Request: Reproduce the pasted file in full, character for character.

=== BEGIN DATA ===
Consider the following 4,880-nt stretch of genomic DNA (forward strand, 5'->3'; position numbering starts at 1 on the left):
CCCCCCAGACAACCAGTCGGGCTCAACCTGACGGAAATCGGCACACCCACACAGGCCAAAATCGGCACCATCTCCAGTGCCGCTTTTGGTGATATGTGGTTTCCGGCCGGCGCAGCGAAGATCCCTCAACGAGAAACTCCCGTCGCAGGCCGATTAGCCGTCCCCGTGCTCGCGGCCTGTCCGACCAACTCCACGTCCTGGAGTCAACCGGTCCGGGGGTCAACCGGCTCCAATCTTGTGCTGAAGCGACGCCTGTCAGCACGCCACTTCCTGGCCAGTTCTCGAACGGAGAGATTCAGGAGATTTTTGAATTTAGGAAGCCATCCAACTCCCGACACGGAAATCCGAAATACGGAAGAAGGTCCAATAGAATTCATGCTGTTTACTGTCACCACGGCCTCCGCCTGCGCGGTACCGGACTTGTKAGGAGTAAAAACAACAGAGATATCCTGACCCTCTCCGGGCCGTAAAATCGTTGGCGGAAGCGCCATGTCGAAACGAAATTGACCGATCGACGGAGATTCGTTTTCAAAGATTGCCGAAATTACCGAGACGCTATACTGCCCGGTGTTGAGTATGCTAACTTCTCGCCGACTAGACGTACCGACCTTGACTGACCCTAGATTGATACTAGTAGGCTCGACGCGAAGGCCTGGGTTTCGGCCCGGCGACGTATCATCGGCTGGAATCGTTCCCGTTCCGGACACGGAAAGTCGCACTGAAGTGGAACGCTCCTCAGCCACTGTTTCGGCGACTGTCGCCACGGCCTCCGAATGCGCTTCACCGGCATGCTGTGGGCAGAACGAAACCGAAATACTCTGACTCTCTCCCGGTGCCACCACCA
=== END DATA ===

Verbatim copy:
Consider the following 4,880-nt stretch of genomic DNA (forward strand, 5'->3'; position numbering starts at 1 on the left):
CCCCCCAGACAACCAGTCGGGCTCAACCTGACGGAAATCGGCACACCCACACAGGCCAAAATCGGCACCATCTCCAGTGCCGCTTTTGGTGATATGTGGTTTCCGGCCGGCGCAGCGAAGATCCCTCAACGAGAAACTCCCGTCGCAGGCCGATTAGCCGTCCCCGTGCTCGCGGCCTGTCCGACCAACTCCACGTCCTGGAGTCAACCGGTCCGGGGGTCAACCGGCTCCAATCTTGTGCTGAAGCGACGCCTGTCAGCACGCCACTTCCTGGCCAGTTCTCGAACGGAGAGATTCAGGAGATTTTTGAATTTAGGAAGCCATCCAACTCCCGACACGGAAATCCGAAATACGGAAGAAGGTCCAATAGAATTCATGCTGTTTACTGTCACCACGGCCTCCGCCTGCGCGGTACCGGACTTGTKAGGAGTAAAAACAACAGAGATATCCTGACCCTCTCCGGGCCGTAAAATCGTTGGCGGAAGCGCCATGTCGAAACGAAATTGACCGATCGACGGAGATTCGTTTTCAAAGATTGCCGAAATTACCGAGACGCTATACTGCCCGGTGTTGAGTATGCTAACTTCTCGCCGACTAGACGTACCGACCTTGACTGACCCTAGATTGATACTAGTAGGCTCGACGCGAAGGCCTGGGTTTCGGCCCGGCGACGTATCATCGGCTGGAATCGTTCCCGTTCCGGACACGGAAAGTCGCACTGAAGTGGAACGCTCCTCAGCCACTGTTTCGGCGACTGTCGCCACGGCCTCCGAATGCGCTTCACCGGCATGCTGTGGGCAGAACGAAACCGAAATACTCTGACTCTCTCCCGGTGCCACCACCA